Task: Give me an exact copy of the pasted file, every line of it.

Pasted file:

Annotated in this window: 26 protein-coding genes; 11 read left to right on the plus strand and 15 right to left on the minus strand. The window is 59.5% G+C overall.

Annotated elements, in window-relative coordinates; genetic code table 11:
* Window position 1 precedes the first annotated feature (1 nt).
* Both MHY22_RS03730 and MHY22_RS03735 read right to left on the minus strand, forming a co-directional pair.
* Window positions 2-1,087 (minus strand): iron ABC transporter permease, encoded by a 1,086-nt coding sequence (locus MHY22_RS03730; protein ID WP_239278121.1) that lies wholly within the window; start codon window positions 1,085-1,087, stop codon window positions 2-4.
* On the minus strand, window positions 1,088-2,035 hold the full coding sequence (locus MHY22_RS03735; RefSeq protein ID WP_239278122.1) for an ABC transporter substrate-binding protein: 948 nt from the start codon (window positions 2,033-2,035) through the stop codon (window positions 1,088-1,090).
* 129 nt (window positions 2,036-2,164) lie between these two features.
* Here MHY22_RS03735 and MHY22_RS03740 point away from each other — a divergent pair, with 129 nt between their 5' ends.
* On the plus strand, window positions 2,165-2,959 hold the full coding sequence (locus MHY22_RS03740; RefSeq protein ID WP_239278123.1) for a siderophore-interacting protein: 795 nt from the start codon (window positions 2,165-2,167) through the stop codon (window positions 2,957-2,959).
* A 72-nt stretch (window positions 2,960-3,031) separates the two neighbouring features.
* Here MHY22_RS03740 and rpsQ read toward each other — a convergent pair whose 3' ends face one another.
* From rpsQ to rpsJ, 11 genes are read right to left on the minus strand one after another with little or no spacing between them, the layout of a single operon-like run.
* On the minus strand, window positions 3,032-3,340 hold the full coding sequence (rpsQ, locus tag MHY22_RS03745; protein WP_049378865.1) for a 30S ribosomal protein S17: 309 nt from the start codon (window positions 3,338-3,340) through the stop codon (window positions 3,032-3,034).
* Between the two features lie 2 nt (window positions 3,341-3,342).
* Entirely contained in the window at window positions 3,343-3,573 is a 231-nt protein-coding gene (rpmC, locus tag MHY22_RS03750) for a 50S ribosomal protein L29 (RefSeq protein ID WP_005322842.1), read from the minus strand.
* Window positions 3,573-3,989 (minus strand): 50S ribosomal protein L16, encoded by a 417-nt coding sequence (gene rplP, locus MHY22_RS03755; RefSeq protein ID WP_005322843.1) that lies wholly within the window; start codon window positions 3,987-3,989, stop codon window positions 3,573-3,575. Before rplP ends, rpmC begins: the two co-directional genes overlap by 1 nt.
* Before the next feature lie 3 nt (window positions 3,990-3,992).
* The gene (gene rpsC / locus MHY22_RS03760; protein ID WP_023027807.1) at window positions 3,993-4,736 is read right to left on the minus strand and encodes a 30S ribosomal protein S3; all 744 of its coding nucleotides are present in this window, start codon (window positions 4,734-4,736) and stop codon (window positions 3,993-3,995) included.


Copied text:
Annotated in this window: 26 protein-coding genes; 11 read left to right on the plus strand and 15 right to left on the minus strand. The window is 59.5% G+C overall.

Annotated elements, in window-relative coordinates; genetic code table 11:
* Window position 1 precedes the first annotated feature (1 nt).
* Both MHY22_RS03730 and MHY22_RS03735 read right to left on the minus strand, forming a co-directional pair.
* Window positions 2-1,087 (minus strand): iron ABC transporter permease, encoded by a 1,086-nt coding sequence (locus MHY22_RS03730; protein ID WP_239278121.1) that lies wholly within the window; start codon window positions 1,085-1,087, stop codon window positions 2-4.
* On the minus strand, window positions 1,088-2,035 hold the full coding sequence (locus MHY22_RS03735; RefSeq protein ID WP_239278122.1) for an ABC transporter substrate-binding protein: 948 nt from the start codon (window positions 2,033-2,035) through the stop codon (window positions 1,088-1,090).
* 129 nt (window positions 2,036-2,164) lie between these two features.
* Here MHY22_RS03735 and MHY22_RS03740 point away from each other — a divergent pair, with 129 nt between their 5' ends.
* On the plus strand, window positions 2,165-2,959 hold the full coding sequence (locus MHY22_RS03740; RefSeq protein ID WP_239278123.1) for a siderophore-interacting protein: 795 nt from the start codon (window positions 2,165-2,167) through the stop codon (window positions 2,957-2,959).
* A 72-nt stretch (window positions 2,960-3,031) separates the two neighbouring features.
* Here MHY22_RS03740 and rpsQ read toward each other — a convergent pair whose 3' ends face one another.
* From rpsQ to rpsJ, 11 genes are read right to left on the minus strand one after another with little or no spacing between them, the layout of a single operon-like run.
* On the minus strand, window positions 3,032-3,340 hold the full coding sequence (rpsQ, locus tag MHY22_RS03745; protein WP_049378865.1) for a 30S ribosomal protein S17: 309 nt from the start codon (window positions 3,338-3,340) through the stop codon (window positions 3,032-3,034).
* Between the two features lie 2 nt (window positions 3,341-3,342).
* Entirely contained in the window at window positions 3,343-3,573 is a 231-nt protein-coding gene (rpmC, locus tag MHY22_RS03750) for a 50S ribosomal protein L29 (RefSeq protein ID WP_005322842.1), read from the minus strand.
* Window positions 3,573-3,989 (minus strand): 50S ribosomal protein L16, encoded by a 417-nt coding sequence (gene rplP, locus MHY22_RS03755; RefSeq protein ID WP_005322843.1) that lies wholly within the window; start codon window positions 3,987-3,989, stop codon window positions 3,573-3,575. Before rplP ends, rpmC begins: the two co-directional genes overlap by 1 nt.
* Before the next feature lie 3 nt (window positions 3,990-3,992).
* The gene (gene rpsC / locus MHY22_RS03760; protein ID WP_023027807.1) at window positions 3,993-4,736 is read right to left on the minus strand and encodes a 30S ribosomal protein S3; all 744 of its coding nucleotides are present in this window, start codon (window positions 4,734-4,736) and stop codon (window positions 3,993-3,995) included.